What Is a Meteorite?

Part of Hall of Meteorites.


In simplest terms, a meteorite is a rock that falls to Earth from space. Meteorites are rocks, but they are not like Earth rocks. Most are far older, and they provide some of the only samples we have of other worlds – other planets, asteroids and possibly comets – in our solar system. Some meteorites even contain tiny particles that formed around other stars that existed before our Sun.

Because meteorites are ancient pieces of these celestial bodies, scientist rely on them for information about the history of our solar system. The study of meteorites has helped us understand the beginnings of our solar system, how planets and asteroids formed and how impacts of large meteorites have altered Earth’s history and life on our planet.

In This Section

A.2.1. Where meteorites come from hero

Where Do Meteorites Come From?

All meteorites come from inside our solar system. Most of them are fragments of asteroids that broke apart long ago in the asteroid belt, located between Mars and Jupiter. Such fragments orbit the Sun for some time–often millions of years–before colliding with Earth.

Meteorites can be huge: the biggest one ever found weighs around 60 tons, roughly twice as much as the Ahnighito meteorite at the center of this room. People have also found meteorites that are quite small, about the size of beach pebbles or even grains of sand.


The vast majority of meteorites are fragments of shattered asteroids. Asteroids are rocky bodies found mostly in the asteroid belt, between Mars and Jupiter. Jupiter is the largest planet in our solar system, and its gravity is very strong. Asteroids, which are much smaller than planets, are sometimes pulled out of the asteroid belt by the force of Jupiter's gravity. Many of these asteroids then travel toward the inner solar system—where they can collide with Earth.


A small number of meteorites are pieces of rock from the surfaces of other planets. These fragments were likely blasted off planets when they were hit by a large asteroid or comet. People have found meteorites that are definitely from the planet Mars, some of which are on display in this hall. Some meteorites might be from Mercury, but researchers are still investigating this claim.


The most famous moon rocks are those collected by astronauts who walked on the Moon. But small pieces of the Moon also occasionally reach Earth as meteorites. Such "lunar meteorites" are identical in composition to the astronauts' moon rocks, although they come from different locations-possibly even from the far side of the Moon, which never faces Earth.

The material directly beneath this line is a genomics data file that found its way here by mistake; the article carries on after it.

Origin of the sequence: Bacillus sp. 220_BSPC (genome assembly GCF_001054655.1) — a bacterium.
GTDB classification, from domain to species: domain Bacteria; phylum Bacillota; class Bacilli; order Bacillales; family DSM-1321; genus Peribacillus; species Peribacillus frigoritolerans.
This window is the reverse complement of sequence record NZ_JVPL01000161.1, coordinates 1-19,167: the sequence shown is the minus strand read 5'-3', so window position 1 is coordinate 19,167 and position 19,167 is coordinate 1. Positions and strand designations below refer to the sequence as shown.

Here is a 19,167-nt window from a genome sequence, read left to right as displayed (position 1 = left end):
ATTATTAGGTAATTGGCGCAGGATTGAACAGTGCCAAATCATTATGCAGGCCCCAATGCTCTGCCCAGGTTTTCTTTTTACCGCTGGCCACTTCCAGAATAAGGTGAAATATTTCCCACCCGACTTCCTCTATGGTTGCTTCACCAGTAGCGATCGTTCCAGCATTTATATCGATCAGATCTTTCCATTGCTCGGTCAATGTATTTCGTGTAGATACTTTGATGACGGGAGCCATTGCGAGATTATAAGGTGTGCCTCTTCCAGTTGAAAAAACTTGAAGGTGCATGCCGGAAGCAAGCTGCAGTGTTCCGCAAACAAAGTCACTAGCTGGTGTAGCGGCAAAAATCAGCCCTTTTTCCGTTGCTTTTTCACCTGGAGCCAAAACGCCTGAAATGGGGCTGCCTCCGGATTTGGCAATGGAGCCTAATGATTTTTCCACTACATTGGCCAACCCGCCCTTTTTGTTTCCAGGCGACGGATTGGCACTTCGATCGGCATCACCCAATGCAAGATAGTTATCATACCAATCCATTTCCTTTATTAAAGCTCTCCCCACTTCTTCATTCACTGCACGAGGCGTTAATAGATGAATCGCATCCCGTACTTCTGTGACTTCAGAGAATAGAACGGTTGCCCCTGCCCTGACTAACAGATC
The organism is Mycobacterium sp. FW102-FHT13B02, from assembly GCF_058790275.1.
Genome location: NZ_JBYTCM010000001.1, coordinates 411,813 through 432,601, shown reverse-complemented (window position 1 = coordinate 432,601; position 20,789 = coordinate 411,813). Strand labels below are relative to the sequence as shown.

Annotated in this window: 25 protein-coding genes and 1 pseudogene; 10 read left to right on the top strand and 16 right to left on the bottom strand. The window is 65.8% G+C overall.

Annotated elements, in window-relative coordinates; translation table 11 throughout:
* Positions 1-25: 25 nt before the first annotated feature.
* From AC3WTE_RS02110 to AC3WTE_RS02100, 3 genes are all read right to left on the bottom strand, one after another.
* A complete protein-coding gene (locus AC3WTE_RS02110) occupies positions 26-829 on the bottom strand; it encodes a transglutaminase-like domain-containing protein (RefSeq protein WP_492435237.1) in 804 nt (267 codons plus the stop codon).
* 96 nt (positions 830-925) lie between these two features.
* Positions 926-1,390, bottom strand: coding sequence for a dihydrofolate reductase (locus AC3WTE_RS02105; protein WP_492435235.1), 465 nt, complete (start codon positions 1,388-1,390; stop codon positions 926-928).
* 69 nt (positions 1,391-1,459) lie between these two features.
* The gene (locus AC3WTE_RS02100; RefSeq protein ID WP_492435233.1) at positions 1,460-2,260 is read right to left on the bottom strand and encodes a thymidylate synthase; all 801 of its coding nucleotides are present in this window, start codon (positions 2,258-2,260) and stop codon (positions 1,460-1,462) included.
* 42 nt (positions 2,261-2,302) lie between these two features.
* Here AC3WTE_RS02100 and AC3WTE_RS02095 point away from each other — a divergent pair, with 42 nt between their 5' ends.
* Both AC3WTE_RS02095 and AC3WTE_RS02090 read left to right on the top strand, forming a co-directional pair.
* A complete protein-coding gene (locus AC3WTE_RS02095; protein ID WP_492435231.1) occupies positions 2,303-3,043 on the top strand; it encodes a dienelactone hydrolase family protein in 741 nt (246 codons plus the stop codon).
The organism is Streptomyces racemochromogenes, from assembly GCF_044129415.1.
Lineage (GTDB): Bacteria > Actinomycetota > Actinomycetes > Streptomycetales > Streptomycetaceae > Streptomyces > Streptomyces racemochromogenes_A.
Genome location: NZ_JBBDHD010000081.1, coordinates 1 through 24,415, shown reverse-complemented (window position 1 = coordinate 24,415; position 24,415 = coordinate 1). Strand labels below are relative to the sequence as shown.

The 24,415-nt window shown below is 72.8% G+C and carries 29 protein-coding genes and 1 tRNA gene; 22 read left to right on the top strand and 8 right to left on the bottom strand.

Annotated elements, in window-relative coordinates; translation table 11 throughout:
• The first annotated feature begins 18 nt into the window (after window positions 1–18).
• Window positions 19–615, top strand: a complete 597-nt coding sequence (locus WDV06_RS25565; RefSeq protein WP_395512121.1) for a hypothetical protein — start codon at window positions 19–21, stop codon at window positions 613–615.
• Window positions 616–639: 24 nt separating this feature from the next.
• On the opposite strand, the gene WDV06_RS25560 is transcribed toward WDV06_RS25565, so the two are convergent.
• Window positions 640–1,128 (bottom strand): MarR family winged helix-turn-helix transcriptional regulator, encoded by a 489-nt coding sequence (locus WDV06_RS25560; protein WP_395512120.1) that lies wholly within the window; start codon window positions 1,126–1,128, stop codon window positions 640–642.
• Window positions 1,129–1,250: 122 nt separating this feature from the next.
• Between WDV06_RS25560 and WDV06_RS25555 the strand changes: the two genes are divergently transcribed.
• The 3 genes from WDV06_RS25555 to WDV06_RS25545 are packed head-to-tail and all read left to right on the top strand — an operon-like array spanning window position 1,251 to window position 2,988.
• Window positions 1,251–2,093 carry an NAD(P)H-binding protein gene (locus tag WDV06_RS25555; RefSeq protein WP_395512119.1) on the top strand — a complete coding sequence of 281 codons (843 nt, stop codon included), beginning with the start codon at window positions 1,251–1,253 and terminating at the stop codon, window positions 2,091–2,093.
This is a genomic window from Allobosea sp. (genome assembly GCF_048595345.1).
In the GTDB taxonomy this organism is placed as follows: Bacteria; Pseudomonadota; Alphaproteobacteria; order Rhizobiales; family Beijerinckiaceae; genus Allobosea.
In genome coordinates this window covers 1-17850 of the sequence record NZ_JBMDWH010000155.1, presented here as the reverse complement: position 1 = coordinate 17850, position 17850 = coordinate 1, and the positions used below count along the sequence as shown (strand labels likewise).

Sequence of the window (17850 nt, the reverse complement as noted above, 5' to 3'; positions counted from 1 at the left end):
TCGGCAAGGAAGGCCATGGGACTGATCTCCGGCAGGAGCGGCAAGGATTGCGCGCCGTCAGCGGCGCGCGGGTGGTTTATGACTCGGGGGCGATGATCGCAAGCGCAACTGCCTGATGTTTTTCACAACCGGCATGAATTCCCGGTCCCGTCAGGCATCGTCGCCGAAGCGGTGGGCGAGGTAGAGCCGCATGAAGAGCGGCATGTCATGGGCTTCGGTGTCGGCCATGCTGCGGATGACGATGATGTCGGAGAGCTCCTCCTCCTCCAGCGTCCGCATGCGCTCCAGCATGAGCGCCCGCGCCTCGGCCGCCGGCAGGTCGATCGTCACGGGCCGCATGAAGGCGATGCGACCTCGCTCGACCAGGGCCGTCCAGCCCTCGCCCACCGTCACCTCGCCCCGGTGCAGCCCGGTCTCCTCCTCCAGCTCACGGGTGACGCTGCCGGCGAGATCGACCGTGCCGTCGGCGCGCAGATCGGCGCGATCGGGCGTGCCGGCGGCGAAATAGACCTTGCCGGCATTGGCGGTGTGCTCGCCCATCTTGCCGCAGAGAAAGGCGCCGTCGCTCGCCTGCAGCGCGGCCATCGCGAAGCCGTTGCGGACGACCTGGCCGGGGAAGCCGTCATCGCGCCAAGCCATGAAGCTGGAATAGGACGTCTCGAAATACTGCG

Meteorites might also come from comets. Made of dust, rock and ices, comets are typically found in the outer reaches of our solar system, beyond the orbit of the planet Neptune. Scientists have identified several meteorites that might be fragments of the rocky cores of comets.

A.2.2. What meteorites tell us hero

What Can Meteorites Teach Us?

The most interesting aspect of a meteorite might seem to be its dramatic fall to Earth, often in a blazing fireball. But scientists spend their careers studying meteorites because they contain a record of our solar system's history going back some 4.6 billion years. By studying meteorites, we can learn details about how our solar system evolved into the Sun and planets of today—and how meteorite impacts could affect our future.

Origins of the Solar System

Certain "primitive" meteorites contain the first solid material to form in our solar system. Researchers have used the age of this material—4.568 billion years—to determine the age of our solar system. Many primitive meteorites have remained essentially unchanged since they formed.

Such rocks offer a snapshot of the conditions in the early solar system. Primitive meteorites also provide clues to the proportions of the elements present in the solar system as a whole.

Building Planets

Meteorites from asteroids and even from other planets help scientists understand all planets in our solar system, particularly the processes taking place deep inside.

Although no one has ever been to the center of Earth, we know from meteorites that Earth has a center, or core, made of nickel and iron metal. The other planets have metal cores as well. During planetary formation, metal sinks to the center of the body, while lighter material forms a rocky crust and mantle around the outside.

Meteorite Impacts

Large, fast-moving asteroids or other bodies can hit Earth, the Moon or other planets with such force that they make huge craters. The Moon has millions of craters, revealing how often such bodies enter our planetary neighborhood.

The surface of Earth would also be covered with craters, but most have disappeared because of geologic changes to Earth's surface. Nevertheless, we know that Earth has occasionally been hit by large meteorites—and undoubtedly will be struck again in the future.